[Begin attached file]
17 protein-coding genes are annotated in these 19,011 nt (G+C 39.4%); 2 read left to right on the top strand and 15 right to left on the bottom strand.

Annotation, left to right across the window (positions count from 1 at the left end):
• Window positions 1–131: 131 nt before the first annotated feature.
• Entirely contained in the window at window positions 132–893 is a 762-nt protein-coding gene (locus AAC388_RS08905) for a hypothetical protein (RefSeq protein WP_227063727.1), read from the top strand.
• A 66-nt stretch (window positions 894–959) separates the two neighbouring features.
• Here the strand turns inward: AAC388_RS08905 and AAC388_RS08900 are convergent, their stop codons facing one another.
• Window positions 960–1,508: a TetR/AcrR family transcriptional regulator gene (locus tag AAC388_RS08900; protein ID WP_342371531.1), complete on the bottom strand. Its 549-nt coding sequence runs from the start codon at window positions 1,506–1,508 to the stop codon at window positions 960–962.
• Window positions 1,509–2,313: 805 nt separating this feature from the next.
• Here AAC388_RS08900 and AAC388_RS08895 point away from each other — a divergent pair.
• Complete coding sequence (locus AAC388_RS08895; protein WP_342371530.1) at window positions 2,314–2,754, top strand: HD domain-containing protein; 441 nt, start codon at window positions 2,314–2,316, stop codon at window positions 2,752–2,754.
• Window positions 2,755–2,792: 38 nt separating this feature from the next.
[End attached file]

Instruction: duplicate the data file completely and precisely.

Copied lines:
17 protein-coding genes are annotated in these 19,011 nt (G+C 39.4%); 2 read left to right on the top strand and 15 right to left on the bottom strand.

Annotation, left to right across the window (positions count from 1 at the left end):
• Window positions 1–131: 131 nt before the first annotated feature.
• Entirely contained in the window at window positions 132–893 is a 762-nt protein-coding gene (locus AAC388_RS08905) for a hypothetical protein (RefSeq protein WP_227063727.1), read from the top strand.
• A 66-nt stretch (window positions 894–959) separates the two neighbouring features.
• Here the strand turns inward: AAC388_RS08905 and AAC388_RS08900 are convergent, their stop codons facing one another.
• Window positions 960–1,508: a TetR/AcrR family transcriptional regulator gene (locus tag AAC388_RS08900; protein ID WP_342371531.1), complete on the bottom strand. Its 549-nt coding sequence runs from the start codon at window positions 1,506–1,508 to the stop codon at window positions 960–962.
• Window positions 1,509–2,313: 805 nt separating this feature from the next.
• Here AAC388_RS08900 and AAC388_RS08895 point away from each other — a divergent pair.
• Complete coding sequence (locus AAC388_RS08895; protein WP_342371530.1) at window positions 2,314–2,754, top strand: HD domain-containing protein; 441 nt, start codon at window positions 2,314–2,316, stop codon at window positions 2,752–2,754.
• Window positions 2,755–2,792: 38 nt separating this feature from the next.